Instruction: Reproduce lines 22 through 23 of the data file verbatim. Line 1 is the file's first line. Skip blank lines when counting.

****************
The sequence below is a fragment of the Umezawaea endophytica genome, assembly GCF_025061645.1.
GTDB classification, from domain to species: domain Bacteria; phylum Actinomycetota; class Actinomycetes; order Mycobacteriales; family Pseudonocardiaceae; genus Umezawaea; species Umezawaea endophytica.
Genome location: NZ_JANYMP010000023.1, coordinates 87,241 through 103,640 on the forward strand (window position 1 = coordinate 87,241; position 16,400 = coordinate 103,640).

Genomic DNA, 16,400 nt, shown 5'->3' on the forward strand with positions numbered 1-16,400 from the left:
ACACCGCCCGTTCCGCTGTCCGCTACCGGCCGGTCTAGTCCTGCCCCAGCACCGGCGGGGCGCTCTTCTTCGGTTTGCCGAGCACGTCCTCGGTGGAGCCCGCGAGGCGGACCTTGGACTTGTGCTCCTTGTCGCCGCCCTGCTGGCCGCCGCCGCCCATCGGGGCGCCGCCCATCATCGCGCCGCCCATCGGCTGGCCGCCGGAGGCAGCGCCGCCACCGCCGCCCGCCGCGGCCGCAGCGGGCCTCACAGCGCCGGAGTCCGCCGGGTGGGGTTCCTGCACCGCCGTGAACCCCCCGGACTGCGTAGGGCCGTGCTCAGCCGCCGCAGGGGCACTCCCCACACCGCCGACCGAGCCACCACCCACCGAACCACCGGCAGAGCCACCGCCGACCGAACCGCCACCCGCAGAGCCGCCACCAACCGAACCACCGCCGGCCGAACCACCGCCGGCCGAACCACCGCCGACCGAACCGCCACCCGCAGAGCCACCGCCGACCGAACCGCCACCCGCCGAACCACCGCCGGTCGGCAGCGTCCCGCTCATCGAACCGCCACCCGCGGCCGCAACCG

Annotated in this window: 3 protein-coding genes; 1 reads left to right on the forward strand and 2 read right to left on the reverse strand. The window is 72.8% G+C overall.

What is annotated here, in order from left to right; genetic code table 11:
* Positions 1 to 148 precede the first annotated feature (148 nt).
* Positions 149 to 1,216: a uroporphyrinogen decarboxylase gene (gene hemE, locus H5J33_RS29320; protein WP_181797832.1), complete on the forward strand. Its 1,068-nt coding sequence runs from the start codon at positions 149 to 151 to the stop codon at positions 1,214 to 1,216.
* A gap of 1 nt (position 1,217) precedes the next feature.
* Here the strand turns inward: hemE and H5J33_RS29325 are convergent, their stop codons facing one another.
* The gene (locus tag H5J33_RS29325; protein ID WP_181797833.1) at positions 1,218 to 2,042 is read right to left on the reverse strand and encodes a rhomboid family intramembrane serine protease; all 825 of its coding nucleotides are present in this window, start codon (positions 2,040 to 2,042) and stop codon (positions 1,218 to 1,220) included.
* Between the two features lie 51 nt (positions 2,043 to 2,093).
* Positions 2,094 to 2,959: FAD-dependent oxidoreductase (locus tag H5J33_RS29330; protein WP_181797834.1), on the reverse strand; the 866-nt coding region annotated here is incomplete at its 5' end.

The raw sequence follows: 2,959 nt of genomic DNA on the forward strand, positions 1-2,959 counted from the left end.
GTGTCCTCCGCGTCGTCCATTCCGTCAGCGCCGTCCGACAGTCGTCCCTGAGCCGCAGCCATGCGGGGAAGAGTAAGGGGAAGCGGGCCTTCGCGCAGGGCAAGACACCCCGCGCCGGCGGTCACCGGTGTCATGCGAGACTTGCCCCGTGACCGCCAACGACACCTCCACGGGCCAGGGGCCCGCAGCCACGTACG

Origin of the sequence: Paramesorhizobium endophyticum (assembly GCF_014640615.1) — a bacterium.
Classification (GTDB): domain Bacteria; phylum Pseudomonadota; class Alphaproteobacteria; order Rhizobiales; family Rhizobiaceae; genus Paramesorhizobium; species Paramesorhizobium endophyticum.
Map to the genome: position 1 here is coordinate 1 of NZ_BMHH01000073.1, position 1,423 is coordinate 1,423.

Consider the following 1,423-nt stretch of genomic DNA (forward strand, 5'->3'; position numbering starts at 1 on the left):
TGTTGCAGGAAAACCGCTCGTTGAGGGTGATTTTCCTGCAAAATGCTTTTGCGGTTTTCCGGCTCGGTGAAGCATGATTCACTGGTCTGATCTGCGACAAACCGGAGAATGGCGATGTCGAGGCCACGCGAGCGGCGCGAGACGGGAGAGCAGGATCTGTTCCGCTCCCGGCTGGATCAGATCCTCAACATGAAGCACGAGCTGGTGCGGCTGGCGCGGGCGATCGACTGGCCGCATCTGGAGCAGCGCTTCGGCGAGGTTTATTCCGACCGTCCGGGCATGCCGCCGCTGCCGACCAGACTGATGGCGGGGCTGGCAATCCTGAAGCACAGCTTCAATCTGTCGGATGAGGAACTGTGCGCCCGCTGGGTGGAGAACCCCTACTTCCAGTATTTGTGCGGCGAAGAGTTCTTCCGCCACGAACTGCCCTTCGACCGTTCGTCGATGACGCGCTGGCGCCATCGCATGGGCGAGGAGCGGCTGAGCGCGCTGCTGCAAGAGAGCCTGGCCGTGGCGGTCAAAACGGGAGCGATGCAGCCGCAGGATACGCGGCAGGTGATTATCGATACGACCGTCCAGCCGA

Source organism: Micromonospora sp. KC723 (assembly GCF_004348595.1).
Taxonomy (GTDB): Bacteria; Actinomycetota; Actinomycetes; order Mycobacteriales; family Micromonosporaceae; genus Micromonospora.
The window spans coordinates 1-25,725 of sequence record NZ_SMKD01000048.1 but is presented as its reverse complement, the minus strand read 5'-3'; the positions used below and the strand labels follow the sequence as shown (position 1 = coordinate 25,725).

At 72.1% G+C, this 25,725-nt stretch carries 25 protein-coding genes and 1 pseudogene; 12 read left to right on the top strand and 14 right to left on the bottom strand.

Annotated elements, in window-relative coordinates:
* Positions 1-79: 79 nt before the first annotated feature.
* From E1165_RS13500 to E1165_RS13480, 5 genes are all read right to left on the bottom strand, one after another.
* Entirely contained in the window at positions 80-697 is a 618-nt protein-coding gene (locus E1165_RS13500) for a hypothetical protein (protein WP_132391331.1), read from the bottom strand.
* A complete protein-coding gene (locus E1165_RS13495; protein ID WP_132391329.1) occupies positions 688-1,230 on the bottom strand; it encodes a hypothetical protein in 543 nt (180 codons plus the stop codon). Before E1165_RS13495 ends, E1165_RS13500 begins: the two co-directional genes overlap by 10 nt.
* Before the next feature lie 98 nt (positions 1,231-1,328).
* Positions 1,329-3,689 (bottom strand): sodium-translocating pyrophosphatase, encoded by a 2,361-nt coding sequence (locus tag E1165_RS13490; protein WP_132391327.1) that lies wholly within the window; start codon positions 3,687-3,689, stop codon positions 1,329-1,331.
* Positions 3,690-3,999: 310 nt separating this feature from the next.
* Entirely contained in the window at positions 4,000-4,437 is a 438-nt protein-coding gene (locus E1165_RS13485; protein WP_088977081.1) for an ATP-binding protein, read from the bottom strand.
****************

Source organism: Micromonospora sp. KC723 (assembly GCF_004348595.1).
Taxonomy (GTDB): Bacteria; Actinomycetota; Actinomycetes; order Mycobacteriales; family Micromonosporaceae; genus Micromonospora.